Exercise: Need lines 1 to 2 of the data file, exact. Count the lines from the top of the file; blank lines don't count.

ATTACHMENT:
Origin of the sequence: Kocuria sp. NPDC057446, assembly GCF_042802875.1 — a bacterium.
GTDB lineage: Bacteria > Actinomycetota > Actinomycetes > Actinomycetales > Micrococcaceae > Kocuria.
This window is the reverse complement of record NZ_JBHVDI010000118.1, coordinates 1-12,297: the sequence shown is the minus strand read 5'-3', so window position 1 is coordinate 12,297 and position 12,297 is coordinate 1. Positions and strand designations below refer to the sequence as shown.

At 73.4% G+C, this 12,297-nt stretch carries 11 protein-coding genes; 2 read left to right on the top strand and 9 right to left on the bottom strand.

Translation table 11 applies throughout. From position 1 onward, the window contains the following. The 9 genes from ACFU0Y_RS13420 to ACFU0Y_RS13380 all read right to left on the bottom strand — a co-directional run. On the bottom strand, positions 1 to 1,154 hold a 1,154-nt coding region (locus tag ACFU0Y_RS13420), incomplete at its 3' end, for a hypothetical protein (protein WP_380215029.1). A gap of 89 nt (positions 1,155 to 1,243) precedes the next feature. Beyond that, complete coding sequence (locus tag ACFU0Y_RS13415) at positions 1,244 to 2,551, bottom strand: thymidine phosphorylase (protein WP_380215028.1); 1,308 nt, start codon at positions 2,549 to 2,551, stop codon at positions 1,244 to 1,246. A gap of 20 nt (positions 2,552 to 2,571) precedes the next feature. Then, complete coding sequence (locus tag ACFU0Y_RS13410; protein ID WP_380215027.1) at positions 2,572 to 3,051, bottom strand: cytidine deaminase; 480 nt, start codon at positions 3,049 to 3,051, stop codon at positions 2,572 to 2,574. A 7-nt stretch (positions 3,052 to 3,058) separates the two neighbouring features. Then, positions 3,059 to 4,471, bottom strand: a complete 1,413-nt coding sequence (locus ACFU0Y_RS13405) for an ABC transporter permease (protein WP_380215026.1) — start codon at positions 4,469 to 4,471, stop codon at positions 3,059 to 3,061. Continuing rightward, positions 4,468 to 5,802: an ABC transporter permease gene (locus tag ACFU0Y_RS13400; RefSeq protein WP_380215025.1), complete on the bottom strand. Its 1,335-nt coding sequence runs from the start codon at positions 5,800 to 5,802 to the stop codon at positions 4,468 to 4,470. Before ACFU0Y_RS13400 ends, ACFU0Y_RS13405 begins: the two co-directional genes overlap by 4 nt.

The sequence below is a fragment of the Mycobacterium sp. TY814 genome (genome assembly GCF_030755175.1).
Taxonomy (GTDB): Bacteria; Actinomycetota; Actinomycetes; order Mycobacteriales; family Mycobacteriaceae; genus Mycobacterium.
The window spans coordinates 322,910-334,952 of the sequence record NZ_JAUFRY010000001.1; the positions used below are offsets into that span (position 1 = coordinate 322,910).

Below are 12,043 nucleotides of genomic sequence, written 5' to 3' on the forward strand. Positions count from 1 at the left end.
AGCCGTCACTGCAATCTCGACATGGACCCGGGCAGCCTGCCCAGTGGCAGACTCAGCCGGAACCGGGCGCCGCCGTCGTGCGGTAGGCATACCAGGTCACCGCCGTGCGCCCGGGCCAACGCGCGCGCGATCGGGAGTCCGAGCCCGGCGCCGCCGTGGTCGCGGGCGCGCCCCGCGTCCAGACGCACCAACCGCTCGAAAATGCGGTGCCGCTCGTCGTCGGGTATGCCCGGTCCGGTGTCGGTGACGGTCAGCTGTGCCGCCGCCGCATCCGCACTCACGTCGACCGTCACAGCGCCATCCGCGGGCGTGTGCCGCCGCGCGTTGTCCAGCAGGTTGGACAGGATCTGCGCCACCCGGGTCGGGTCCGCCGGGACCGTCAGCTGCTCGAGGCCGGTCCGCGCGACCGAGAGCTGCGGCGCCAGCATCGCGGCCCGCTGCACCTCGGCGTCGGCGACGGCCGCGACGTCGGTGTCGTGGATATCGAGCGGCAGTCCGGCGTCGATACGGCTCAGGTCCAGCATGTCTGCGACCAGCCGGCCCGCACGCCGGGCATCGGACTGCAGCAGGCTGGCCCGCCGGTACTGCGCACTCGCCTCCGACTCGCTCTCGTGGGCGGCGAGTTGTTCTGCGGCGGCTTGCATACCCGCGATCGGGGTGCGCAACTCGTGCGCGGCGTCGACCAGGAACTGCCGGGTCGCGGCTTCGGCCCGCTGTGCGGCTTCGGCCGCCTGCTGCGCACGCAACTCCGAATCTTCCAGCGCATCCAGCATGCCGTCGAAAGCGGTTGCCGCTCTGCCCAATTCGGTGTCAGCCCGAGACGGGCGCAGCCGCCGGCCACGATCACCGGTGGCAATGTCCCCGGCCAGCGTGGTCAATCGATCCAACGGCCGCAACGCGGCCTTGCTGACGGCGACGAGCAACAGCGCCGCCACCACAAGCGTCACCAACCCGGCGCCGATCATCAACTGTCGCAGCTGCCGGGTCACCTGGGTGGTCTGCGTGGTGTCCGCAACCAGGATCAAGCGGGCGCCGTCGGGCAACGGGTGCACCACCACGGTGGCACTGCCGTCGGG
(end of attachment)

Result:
Origin of the sequence: Kocuria sp. NPDC057446, assembly GCF_042802875.1 — a bacterium.
GTDB lineage: Bacteria > Actinomycetota > Actinomycetes > Actinomycetales > Micrococcaceae > Kocuria.